Thinking about getting a puppy or other pet for the family? Make sure to do your research, the number of scams related to efforts to purchase a pet are on the rise.
With a growing number of families considering adopting a pet and turning to the Internet for purchases, the Better Business Bureau is warning that the number of reported pet scams has skyrocketed over the past few months, with nearly three times as many reported scams in June and July as there were over the same period in previous years.
“The pandemic has given scammers the idea to ask for money up front, or to make excuses as to why buyers can’t see the pet in-person, before heartbroken would-be pet owners figure out they have been conned,” said Paula Fleming, chief marketing and sales officer for the BBB in Boston. “This practice has also lead to a jump in online shopping fraud in general. BBB suggests, be aware of these pet scams and avoid falling for phony websites.
According to the BBB, which provides an online tracker to determine the location, dates and nature of different scams across the U.S., pet scams resulted in thousands of dollars in losses in July. In New England, Massachusetts victims lost an estimated $8,000, maine residents reported almost $4,000 in losses, and victims lost just shy of $1,000 in both Rhode Island and Vermont.
The BBB has received a total of 1,681 reports of pet scams through June and July, up from a previous high over the same period of 583 in 2019.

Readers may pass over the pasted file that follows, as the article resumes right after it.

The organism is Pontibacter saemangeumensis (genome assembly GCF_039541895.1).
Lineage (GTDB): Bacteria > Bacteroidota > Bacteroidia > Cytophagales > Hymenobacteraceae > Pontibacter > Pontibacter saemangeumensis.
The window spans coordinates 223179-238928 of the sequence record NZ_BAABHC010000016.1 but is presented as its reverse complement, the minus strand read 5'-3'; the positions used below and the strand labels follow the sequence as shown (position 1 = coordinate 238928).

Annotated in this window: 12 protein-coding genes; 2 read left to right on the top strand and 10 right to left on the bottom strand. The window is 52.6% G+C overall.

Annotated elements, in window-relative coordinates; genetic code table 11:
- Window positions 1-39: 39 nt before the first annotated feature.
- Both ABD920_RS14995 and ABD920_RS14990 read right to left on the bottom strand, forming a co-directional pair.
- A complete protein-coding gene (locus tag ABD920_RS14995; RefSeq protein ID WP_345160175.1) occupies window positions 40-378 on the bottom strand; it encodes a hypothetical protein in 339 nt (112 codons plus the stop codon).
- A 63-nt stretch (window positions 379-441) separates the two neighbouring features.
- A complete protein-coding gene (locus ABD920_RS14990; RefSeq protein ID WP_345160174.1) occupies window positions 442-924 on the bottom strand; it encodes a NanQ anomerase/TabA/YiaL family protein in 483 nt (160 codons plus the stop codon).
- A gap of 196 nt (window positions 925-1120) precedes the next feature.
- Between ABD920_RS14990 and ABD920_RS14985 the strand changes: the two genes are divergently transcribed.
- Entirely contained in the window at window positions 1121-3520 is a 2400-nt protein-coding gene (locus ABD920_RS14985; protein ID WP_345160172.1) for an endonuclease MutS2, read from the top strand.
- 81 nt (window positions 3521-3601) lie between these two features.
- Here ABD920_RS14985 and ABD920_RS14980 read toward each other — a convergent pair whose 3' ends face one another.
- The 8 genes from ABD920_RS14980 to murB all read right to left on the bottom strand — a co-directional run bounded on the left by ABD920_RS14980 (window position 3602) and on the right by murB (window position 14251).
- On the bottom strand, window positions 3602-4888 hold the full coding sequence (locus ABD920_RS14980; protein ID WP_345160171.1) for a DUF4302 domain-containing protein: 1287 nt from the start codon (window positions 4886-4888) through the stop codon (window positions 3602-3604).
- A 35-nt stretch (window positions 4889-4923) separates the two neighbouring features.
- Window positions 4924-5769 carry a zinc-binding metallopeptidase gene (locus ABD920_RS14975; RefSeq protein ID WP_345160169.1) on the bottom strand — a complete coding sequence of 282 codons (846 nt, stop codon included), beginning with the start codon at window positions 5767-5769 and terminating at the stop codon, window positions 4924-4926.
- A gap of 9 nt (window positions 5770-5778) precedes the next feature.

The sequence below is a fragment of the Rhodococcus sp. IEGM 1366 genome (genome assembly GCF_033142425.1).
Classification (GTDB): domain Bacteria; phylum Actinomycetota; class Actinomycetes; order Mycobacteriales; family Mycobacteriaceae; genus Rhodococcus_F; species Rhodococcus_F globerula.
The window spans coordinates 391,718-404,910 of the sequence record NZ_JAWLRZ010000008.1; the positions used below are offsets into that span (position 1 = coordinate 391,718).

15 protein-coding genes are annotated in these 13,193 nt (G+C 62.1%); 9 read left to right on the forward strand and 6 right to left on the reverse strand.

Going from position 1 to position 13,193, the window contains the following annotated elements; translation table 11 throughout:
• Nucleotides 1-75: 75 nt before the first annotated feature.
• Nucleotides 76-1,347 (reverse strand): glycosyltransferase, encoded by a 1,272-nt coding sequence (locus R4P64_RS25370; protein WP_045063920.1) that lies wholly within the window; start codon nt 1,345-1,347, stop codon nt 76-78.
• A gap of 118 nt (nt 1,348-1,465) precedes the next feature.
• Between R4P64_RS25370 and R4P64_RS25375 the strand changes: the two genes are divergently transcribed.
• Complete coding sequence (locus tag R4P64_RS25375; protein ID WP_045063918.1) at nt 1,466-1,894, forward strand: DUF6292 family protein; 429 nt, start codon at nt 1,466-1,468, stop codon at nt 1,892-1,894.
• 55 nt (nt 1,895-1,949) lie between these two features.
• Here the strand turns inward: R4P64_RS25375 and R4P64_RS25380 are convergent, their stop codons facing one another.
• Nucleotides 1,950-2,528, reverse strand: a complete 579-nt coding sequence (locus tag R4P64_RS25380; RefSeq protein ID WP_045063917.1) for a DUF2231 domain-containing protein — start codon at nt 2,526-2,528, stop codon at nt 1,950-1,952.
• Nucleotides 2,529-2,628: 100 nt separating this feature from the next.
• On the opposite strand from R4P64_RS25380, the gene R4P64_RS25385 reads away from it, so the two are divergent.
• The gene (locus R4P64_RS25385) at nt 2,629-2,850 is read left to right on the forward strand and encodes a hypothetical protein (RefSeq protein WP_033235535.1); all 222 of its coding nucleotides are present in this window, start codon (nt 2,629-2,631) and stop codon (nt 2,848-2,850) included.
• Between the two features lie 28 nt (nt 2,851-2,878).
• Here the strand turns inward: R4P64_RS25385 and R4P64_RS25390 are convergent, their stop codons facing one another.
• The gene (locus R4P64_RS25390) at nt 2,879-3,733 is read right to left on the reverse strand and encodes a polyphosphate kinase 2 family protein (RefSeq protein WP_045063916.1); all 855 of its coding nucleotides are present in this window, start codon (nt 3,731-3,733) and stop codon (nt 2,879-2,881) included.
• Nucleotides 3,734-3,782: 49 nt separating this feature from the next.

The organization also notes that in the past few months, the number of overall pet scams comprises approximately 25% of reported scams, with the typical financial loss to pet scams rising from $655 last year to $700 this year.
The percentage of people who reported losing money inched up from 68% last year to 70% this year.
According to the BBB, in most cases victims were told that they needed to send money for special climate-controlled crates, insurance and a non-existent COVID-19 vaccine. There also were several instances where the consumers wanted to see or pick-up the animal but were told that wasn’t possible due to COVID-19 restrictions.
One victim from Maine lost nearly $4,000 last month. She explained that she bought the puppy online and then was told that the puppy’s flight was on hold because “a temperature regulated crate is required” and was asked to pay an additional fee, before then being told she needed to purchase insurance.
She never received her pet.
“These increases truly make sense when pet adoptions and pet-related purchases are booming during the pandemic as well. Legitimate online pet supply retailer Chewy, a BBB accredited business, is seeing record revenues,” Fleming said. “Animal shelters across North America are seeing their animals being adopted out and fostered at record rates. Some shelters even have waiting lists, something unheard of not long ago.”
Officials said families considering buying a dog or other pet should never buy without first seeing the animal in person, should avoid wiring or using any cash apps or gift cards to make a purchase, and should always research prices in advance to avoid surprises used by scammers to catch victims off guard.
If you think you have been scammed or have found a suspicious website, report it to BBB Scam Tracker and the Federal Trade Commission. For more information on this and other scams, visit bbb.org.
— Jason Vallee
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